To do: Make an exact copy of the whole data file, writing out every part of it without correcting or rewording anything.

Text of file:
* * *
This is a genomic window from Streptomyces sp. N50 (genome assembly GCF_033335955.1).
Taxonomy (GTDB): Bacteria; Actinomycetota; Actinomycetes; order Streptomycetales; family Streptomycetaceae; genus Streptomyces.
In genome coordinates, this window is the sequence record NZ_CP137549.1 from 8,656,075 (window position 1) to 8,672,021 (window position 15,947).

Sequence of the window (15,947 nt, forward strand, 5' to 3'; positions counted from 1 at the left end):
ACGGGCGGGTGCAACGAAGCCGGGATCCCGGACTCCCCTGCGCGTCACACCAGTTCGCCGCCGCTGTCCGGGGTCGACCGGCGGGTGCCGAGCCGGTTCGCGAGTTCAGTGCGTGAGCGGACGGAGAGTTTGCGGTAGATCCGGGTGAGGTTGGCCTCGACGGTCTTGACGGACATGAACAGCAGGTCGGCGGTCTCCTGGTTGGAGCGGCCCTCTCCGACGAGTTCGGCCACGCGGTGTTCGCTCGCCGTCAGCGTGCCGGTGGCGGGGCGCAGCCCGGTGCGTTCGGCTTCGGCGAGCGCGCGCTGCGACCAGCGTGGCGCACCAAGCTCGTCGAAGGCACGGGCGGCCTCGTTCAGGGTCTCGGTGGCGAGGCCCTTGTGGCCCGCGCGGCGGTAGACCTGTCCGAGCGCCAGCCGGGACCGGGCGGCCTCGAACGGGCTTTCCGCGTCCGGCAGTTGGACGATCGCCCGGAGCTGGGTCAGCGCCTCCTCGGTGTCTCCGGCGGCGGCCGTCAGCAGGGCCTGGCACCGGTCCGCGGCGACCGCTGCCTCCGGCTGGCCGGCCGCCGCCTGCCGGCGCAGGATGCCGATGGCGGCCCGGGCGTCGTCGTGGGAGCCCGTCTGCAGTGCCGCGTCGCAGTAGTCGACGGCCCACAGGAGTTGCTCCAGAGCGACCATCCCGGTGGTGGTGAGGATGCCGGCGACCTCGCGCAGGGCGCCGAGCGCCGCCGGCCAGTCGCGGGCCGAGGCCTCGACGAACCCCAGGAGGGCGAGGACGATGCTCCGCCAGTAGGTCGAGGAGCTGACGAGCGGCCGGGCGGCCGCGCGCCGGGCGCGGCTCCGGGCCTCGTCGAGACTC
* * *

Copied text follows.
This is a genomic window from Streptomyces sp. N50 (genome assembly GCF_033335955.1).
Taxonomy (GTDB): Bacteria; Actinomycetota; Actinomycetes; order Streptomycetales; family Streptomycetaceae; genus Streptomyces.
In genome coordinates, this window is the sequence record NZ_CP137549.1 from 8,656,075 (window position 1) to 8,672,021 (window position 15,947).

Sequence of the window (15,947 nt, forward strand, 5' to 3'; positions counted from 1 at the left end):
ACGGGCGGGTGCAACGAAGCCGGGATCCCGGACTCCCCTGCGCGTCACACCAGTTCGCCGCCGCTGTCCGGGGTCGACCGGCGGGTGCCGAGCCGGTTCGCGAGTTCAGTGCGTGAGCGGACGGAGAGTTTGCGGTAGATCCGGGTGAGGTTGGCCTCGACGGTCTTGACGGACATGAACAGCAGGTCGGCGGTCTCCTGGTTGGAGCGGCCCTCTCCGACGAGTTCGGCCACGCGGTGTTCGCTCGCCGTCAGCGTGCCGGTGGCGGGGCGCAGCCCGGTGCGTTCGGCTTCGGCGAGCGCGCGCTGCGACCAGCGTGGCGCACCAAGCTCGTCGAAGGCACGGGCGGCCTCGTTCAGGGTCTCGGTGGCGAGGCCCTTGTGGCCCGCGCGGCGGTAGACCTGTCCGAGCGCCAGCCGGGACCGGGCGGCCTCGAACGGGCTTTCCGCGTCCGGCAGTTGGACGATCGCCCGGAGCTGGGTCAGCGCCTCCTCGGTGTCTCCGGCGGCGGCCGTCAGCAGGGCCTGGCACCGGTCCGCGGCGACCGCTGCCTCCGGCTGGCCGGCCGCCGCCTGCCGGCGCAGGATGCCGATGGCGGCCCGGGCGTCGTCGTGGGAGCCCGTCTGCAGTGCCGCGTCGCAGTAGTCGACGGCCCACAGGAGTTGCTCCAGAGCGACCATCCCGGTGGTGGTGAGGATGCCGGCGACCTCGCGCAGGGCGCCGAGCGCCGCCGGCCAGTCGCGGGCCGAGGCCTCGACGAACCCCAGGAGGGCGAGGACGATGCTCCGCCAGTAGGTCGAGGAGCTGACGAGCGGCCGGGCGGCCGCGCGCCGGGCGCGGCTCCGGGCCTCGTCGAGACTC